One-time payment deemed an allowable “liquid asset” rather than monthly income
Manitoba’s highest court has set aside a Manitoba’s Social Services Appeal Board decision that had earlier confirmed the province was correct to claw back benefits from a social services recipient who had applied for, and was given, the Canada Emergency Response Benefit following the COVID-19 outbreak.
“I would allow the appeal and set aside the Board’s order confirming the . . . assessment of the overpayment,” wrote Court of Appeal of Manitoba Justice Janice leMaistre, writing on behalf of the three-judge panel that heard the case Cann v Fort Garry/River Heights, 2020 MBCA 101.
She wrote in her decision that the CERB money in question should have been exempted from the calculation of social services recipient Nigel Cann’s benefit because it is an allowable “liquid asset” and not part of his regular income.
“Mr. Cann did an amazing job fighting this case,” says Legal Aid lawyer Byron Williams, who was Cann’s counsel during the later stages of the appeal process. “He managed to get leave to appeal by himself, and also has shown up the classic problem of people administering welfare or social assistance programs not knowing the rules, or not applying them properly.”
Public Interest Law Centre lawyer Byron Williams
Adds Williams, also part of the Public Interest Law Centre: “It’s a great insight into the dramatic day-to-day struggles that low-income people on income assistance face.”
Cann had applied for only one CERB payment in the spring of 2020. He received $2000, representing a federal emergency support payment of $500 a week. He kept only $740 of this payment and returned the remainder of the $2,000. However, $378 of that $740 was ordered to be clawed back under the province’s formula for determining what extra money social benefits recipients can keep.
Cann said he applied for the CERB because “his understanding was that he was eligible.” He also said he was in desperate financial circumstances, claiming the province had “withheld” an additional allowance for his service animal’s care. He provided a receipt from a veterinary hospital for $189.84.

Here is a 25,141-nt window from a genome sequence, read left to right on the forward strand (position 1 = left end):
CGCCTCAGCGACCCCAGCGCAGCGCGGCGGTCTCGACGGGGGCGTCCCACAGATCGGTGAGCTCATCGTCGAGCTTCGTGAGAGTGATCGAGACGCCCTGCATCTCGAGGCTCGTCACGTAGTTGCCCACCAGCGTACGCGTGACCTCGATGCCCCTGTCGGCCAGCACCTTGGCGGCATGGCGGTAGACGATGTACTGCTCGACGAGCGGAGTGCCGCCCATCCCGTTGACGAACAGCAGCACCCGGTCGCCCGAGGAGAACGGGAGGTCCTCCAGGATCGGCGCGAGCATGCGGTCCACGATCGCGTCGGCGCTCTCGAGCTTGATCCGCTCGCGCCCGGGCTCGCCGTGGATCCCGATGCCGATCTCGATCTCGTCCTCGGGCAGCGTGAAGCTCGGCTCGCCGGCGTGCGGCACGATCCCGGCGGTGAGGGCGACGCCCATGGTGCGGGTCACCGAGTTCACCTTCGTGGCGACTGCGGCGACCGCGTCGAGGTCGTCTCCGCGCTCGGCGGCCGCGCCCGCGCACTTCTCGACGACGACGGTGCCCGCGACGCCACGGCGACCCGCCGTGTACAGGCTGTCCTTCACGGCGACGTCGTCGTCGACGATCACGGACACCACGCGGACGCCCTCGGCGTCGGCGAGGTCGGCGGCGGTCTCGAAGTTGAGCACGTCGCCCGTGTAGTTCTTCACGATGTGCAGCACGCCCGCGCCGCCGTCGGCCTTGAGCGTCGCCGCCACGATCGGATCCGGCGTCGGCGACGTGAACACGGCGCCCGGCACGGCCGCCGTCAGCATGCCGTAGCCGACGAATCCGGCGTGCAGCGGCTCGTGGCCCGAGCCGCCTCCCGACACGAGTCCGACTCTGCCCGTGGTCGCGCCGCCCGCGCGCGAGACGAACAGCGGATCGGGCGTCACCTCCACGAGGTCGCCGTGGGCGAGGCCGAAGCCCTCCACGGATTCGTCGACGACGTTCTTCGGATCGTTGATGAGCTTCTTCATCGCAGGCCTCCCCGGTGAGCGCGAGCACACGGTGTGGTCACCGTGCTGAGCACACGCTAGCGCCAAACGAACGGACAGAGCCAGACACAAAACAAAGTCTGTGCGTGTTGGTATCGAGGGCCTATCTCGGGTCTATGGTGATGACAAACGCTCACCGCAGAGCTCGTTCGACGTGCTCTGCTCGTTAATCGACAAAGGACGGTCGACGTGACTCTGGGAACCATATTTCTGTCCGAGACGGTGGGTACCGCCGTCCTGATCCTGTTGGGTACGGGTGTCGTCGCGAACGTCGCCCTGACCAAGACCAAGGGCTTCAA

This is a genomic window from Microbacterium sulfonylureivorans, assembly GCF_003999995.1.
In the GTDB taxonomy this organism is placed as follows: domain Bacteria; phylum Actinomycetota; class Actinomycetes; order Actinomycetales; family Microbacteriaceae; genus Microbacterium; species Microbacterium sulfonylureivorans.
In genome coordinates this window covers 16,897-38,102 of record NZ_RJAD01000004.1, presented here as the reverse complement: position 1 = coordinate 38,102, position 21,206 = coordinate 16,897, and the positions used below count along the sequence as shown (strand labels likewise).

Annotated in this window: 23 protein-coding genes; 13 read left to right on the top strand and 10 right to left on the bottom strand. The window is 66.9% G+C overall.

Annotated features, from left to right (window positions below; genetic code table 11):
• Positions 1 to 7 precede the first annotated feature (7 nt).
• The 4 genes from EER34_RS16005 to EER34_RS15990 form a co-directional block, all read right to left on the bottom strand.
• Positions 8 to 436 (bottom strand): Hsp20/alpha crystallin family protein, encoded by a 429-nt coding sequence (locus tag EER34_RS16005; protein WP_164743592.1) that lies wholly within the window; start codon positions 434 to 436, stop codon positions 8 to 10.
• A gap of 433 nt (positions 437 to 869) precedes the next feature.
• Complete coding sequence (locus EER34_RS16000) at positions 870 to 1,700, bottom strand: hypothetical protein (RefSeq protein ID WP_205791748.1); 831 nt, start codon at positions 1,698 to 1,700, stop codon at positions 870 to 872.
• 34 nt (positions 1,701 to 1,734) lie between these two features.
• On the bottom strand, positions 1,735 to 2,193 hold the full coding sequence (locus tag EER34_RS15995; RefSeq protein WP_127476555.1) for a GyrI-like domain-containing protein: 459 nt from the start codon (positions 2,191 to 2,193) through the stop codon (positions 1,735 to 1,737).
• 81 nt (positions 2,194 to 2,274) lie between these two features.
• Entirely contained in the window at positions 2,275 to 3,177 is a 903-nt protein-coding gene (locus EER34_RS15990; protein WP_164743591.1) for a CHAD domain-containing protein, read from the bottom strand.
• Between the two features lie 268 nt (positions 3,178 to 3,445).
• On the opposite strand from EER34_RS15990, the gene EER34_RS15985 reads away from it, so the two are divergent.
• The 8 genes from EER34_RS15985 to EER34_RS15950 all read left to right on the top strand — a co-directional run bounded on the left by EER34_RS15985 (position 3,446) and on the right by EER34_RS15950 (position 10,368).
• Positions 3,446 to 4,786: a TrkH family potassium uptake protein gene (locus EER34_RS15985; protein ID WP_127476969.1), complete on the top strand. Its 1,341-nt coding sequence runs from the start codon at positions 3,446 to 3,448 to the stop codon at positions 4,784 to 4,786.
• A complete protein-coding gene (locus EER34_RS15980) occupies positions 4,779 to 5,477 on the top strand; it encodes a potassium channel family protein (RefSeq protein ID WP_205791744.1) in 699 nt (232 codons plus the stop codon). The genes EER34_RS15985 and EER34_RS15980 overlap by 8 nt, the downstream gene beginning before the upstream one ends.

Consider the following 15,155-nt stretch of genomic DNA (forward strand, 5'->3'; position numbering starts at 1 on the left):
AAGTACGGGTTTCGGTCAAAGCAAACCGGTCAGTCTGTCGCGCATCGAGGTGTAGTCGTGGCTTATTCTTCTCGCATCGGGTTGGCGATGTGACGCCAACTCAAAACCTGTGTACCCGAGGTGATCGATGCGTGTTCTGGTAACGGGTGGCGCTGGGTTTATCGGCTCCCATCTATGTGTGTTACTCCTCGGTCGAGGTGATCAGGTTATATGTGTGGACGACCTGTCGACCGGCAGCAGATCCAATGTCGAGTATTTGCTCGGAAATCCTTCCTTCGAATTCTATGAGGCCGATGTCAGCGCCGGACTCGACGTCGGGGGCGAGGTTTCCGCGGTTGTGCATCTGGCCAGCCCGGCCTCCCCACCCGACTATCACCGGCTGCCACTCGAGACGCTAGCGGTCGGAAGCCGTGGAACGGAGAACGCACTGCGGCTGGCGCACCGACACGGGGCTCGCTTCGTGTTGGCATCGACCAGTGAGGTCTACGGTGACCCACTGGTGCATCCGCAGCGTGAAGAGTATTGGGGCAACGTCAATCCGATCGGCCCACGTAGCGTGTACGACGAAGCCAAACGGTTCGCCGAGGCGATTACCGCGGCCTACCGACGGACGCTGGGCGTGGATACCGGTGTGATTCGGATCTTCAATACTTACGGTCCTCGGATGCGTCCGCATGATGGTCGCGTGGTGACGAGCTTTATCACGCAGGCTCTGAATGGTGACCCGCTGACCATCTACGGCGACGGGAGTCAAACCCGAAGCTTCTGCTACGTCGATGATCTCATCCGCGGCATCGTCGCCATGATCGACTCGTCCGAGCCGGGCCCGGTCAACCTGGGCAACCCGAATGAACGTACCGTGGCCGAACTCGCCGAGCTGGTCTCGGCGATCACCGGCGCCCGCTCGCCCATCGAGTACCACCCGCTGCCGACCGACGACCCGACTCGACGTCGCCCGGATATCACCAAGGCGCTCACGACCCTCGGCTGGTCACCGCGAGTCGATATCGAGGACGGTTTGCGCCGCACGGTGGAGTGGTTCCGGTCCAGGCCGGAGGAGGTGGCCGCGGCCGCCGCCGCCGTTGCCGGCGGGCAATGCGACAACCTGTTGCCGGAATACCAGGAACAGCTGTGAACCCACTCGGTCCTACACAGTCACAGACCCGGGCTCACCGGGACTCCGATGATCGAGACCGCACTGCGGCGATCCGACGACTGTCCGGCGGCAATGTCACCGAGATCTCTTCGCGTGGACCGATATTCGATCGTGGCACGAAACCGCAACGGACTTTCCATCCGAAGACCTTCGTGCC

The Director of Assistance for River Heights and Fort Garry said Cann was ineligible for the CERB benefit and ordered the clawback of the $378. Cann appealed the director’s decision to the Social Services Appeal Board, which confirmed the director’s decision. Following the board’s dismissal of his appeal, Cann, who at this point was still representing himself, asked for leave to appeal from the province’s appeal court.
The provincial social assistance authorities argued the board did not err, confirming the board’s treatment of the $740 for the calculation of the Cann’s income assistance benefits – that it is “earned income” of which a portion is clawed back according to “work incentive” provisions.
This calculation let Cann keep $362, but the remaining CERB payment of $378 was deemed a financial resource that reduced the amount of the province’s income assistance benefit that was payable to the appellant. Cann then asked the Court of Appeal to grant leave to appeal the board decisions.
In granting leave, appeal Court Justice Christopher Mainella noted in his decision last fall that there is a “patchwork” of policies across Canada when it comes to if or how CERB payments should be clawed back. Different provinces and territories created their own rules for recovering what they believe are overpayments.
There have been three clawback models for the CERB across the provinces and territories. British Columbia, Yukon and the Northwest Territories do not impose a clawback. Newfoundland and Labrador, Saskatchewan, New Brunswick, Nova Scotia, Prince Edward Island and Nunavut use a full-clawback model. Ontario, Alberta, Quebec and Manitoba employ a partial clawback policy, though they all differ.